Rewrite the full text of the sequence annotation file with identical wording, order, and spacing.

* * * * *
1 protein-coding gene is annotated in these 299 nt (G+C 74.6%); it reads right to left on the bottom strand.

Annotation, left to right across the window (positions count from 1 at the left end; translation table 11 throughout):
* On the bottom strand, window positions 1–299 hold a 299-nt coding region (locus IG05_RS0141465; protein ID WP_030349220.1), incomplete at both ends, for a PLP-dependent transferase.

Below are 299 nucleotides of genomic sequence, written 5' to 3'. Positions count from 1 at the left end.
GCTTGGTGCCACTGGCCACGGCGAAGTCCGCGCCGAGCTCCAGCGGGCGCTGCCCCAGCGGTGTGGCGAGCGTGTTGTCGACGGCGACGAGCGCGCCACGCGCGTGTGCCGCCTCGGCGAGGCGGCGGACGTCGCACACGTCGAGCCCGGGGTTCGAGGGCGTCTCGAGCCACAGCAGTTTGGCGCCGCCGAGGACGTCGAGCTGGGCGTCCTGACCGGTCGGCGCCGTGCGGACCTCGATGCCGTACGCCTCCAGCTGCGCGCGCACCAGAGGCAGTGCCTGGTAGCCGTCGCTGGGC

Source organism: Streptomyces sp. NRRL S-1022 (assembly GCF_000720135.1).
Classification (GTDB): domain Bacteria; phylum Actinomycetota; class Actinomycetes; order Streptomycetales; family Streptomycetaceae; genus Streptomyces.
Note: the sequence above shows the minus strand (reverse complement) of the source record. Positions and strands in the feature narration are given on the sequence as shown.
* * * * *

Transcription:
1 protein-coding gene is annotated in these 299 nt (G+C 74.6%); it reads right to left on the bottom strand.

Annotation, left to right across the window (positions count from 1 at the left end; translation table 11 throughout):
* On the bottom strand, window positions 1–299 hold a 299-nt coding region (locus IG05_RS0141465; protein ID WP_030349220.1), incomplete at both ends, for a PLP-dependent transferase.

Below are 299 nucleotides of genomic sequence, written 5' to 3'. Positions count from 1 at the left end.
GCTTGGTGCCACTGGCCACGGCGAAGTCCGCGCCGAGCTCCAGCGGGCGCTGCCCCAGCGGTGTGGCGAGCGTGTTGTCGACGGCGACGAGCGCGCCACGCGCGTGTGCCGCCTCGGCGAGGCGGCGGACGTCGCACACGTCGAGCCCGGGGTTCGAGGGCGTCTCGAGCCACAGCAGTTTGGCGCCGCCGAGGACGTCGAGCTGGGCGTCCTGACCGGTCGGCGCCGTGCGGACCTCGATGCCGTACGCCTCCAGCTGCGCGCGCACCAGAGGCAGTGCCTGGTAGCCGTCGCTGGGC

Source organism: Streptomyces sp. NRRL S-1022 (assembly GCF_000720135.1).
Classification (GTDB): domain Bacteria; phylum Actinomycetota; class Actinomycetes; order Streptomycetales; family Streptomycetaceae; genus Streptomyces.
Note: the sequence above shows the minus strand (reverse complement) of the source record. Positions and strands in the feature narration are given on the sequence as shown.